Opinion writer

The Mayflower II at sail in Plymouth Harbor. (Kristen Oney/Plimoth Plantation)

“I think we feel that we’re such a new country that we need to know how it all began,” the writer Nathaniel Philbrick says early in “The Pilgrims,” Ric Burns’s new documentary, which airs tonight on PBS at 8 p.m. “What people forget is that it wasn’t all fated. These were normal people under extraordinary circumstances, and they were making it all up as they went along.” The story we tell ourselves about America’s origins and values, the one that undergirds the holiday we celebrate every fourth Thursday in November, is a relatively comforting one: a successful harvest, a coming-together of people from two dramatically different cultures, the beginning of a partnership.

But the power of “The Pilgrims” is that it’s discomforting. “We need to go back and ask questions about why we picked that story, what it was about these people, what it was about their people that we wanted to see reflected in our own national image,” Kathleen Donegan, a historian of early America, tells us in the film. “There’s been a tremendous amount of memory produced around the Pilgrims. But there’s also been a lot of forgetting. That memory is very selective.”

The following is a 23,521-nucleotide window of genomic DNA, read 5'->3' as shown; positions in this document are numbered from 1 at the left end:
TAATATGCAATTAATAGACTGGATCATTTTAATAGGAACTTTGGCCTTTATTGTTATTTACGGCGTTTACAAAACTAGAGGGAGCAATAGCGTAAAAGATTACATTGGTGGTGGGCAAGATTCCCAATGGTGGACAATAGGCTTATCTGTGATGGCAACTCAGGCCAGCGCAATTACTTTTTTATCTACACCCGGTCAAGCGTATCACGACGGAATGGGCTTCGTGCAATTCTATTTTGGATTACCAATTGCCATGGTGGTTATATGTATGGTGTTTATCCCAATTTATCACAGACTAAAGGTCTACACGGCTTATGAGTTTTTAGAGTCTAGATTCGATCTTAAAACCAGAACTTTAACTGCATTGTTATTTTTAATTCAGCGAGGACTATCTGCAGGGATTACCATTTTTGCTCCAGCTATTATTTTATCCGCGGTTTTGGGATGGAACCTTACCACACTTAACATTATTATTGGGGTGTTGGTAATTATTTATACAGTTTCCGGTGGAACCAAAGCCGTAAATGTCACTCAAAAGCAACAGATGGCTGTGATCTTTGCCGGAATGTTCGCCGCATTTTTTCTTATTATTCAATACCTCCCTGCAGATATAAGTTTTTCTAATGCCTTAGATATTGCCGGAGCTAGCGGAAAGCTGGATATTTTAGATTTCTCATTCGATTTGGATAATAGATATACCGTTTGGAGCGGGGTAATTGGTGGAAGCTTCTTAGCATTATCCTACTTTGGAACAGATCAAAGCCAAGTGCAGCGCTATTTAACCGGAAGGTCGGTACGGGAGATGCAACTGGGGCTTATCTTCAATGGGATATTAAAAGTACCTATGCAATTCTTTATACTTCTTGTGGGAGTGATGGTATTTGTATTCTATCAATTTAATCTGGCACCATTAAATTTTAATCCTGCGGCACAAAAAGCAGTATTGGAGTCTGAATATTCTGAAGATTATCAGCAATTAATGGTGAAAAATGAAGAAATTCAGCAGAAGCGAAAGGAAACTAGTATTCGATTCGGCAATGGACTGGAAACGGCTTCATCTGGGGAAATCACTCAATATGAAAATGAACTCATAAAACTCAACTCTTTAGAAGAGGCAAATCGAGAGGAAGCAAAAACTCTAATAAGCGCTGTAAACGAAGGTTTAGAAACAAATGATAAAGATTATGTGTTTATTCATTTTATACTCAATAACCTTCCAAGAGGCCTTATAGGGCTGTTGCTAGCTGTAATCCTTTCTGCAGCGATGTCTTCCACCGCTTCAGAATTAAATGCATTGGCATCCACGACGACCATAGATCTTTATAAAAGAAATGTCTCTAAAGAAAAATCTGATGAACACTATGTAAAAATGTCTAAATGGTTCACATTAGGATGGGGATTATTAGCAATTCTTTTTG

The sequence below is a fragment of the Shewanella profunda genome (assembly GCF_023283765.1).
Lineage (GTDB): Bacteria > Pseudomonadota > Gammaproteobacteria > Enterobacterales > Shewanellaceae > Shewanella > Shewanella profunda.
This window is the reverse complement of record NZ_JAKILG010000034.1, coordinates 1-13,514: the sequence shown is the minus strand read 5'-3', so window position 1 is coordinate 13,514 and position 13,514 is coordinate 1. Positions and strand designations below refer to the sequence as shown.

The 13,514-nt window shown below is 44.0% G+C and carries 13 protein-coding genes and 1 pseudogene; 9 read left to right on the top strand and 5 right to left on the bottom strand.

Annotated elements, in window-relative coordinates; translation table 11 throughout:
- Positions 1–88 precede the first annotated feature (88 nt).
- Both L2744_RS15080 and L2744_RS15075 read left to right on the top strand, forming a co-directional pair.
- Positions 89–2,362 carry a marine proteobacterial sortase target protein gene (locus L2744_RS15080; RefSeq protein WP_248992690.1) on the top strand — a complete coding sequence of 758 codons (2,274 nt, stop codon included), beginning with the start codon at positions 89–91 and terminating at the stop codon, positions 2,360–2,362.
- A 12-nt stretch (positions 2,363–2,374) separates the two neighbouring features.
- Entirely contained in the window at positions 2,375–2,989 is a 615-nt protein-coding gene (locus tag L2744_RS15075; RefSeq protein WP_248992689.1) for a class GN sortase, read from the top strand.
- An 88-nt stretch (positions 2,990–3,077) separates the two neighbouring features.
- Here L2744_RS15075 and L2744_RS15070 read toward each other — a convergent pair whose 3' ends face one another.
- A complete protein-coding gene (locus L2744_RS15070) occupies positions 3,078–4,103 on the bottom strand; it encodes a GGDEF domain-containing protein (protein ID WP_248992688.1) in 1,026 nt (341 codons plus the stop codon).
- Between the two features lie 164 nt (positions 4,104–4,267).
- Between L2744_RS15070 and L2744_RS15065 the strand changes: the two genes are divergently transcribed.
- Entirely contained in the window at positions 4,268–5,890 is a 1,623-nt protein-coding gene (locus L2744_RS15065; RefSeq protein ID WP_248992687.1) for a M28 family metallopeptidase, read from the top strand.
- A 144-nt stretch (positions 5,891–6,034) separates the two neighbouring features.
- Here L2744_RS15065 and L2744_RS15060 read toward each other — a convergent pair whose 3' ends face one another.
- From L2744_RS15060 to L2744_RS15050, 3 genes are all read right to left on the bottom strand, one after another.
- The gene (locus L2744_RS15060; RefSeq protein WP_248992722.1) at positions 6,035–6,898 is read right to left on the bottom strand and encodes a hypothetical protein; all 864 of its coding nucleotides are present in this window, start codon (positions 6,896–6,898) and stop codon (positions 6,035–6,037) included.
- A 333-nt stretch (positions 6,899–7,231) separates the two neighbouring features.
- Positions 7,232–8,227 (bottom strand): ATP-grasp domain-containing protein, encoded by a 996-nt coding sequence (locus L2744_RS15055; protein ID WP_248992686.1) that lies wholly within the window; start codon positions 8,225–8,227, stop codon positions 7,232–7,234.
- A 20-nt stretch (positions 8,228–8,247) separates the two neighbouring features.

Part of what we select out is exactly what it is the Puritans believed. “You might say, if you wanted to be critical, they’re religious nutters who won’t settle for anything except the most literal reading of the Bible, they want to transform a nation-state into something that resembles what they take to be a godly kingdom,” British historian Pauline Croft tells us. Religious scholar Susan Hardman Moore puts it in rather moderate, less judgmental terms: “They were transient citizens of the world, and ultimately citizens of heaven. And they were on a journey towards purity, that’s what they sought.”

Whatever language we use, “The Pilgrims” does a useful job of grounding the Pilgrims in their theological goals and reminding us of the political implications of those views: In England, to say that no authority could stand between individual worshipers and God was to challenge the monarchy. And if that rebuke to the king’s authority was allowed, further rebellions might follow.